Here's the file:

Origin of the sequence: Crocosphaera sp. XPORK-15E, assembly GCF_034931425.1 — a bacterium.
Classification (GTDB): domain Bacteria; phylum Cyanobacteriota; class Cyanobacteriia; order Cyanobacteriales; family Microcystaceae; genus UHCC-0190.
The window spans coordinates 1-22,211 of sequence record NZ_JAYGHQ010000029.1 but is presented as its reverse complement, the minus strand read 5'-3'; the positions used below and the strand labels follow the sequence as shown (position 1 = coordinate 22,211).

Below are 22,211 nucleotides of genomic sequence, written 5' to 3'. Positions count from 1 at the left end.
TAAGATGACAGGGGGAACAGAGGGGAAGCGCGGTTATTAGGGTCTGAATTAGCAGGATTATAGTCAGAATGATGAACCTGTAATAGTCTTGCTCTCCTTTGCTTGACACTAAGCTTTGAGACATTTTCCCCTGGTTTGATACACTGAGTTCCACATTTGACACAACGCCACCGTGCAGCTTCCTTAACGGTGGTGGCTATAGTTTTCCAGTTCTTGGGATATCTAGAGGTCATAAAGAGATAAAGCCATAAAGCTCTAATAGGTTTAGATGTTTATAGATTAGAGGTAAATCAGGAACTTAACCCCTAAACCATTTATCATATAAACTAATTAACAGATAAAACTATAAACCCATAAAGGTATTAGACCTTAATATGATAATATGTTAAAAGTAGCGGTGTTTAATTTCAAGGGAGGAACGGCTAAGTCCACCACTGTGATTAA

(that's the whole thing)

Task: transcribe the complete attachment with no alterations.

Origin of the sequence: Crocosphaera sp. XPORK-15E, assembly GCF_034931425.1 — a bacterium.
Classification (GTDB): domain Bacteria; phylum Cyanobacteriota; class Cyanobacteriia; order Cyanobacteriales; family Microcystaceae; genus UHCC-0190.
The window spans coordinates 1-22,211 of sequence record NZ_JAYGHQ010000029.1 but is presented as its reverse complement, the minus strand read 5'-3'; the positions used below and the strand labels follow the sequence as shown (position 1 = coordinate 22,211).

Below are 22,211 nucleotides of genomic sequence, written 5' to 3'. Positions count from 1 at the left end.
TAAGATGACAGGGGGAACAGAGGGGAAGCGCGGTTATTAGGGTCTGAATTAGCAGGATTATAGTCAGAATGATGAACCTGTAATAGTCTTGCTCTCCTTTGCTTGACACTAAGCTTTGAGACATTTTCCCCTGGTTTGATACACTGAGTTCCACATTTGACACAACGCCACCGTGCAGCTTCCTTAACGGTGGTGGCTATAGTTTTCCAGTTCTTGGGATATCTAGAGGTCATAAAGAGATAAAGCCATAAAGCTCTAATAGGTTTAGATGTTTATAGATTAGAGGTAAATCAGGAACTTAACCCCTAAACCATTTATCATATAAACTAATTAACAGATAAAACTATAAACCCATAAAGGTATTAGACCTTAATATGATAATATGTTAAAAGTAGCGGTGTTTAATTTCAAGGGAGGAACGGCTAAGTCCACCACTGTGATTAA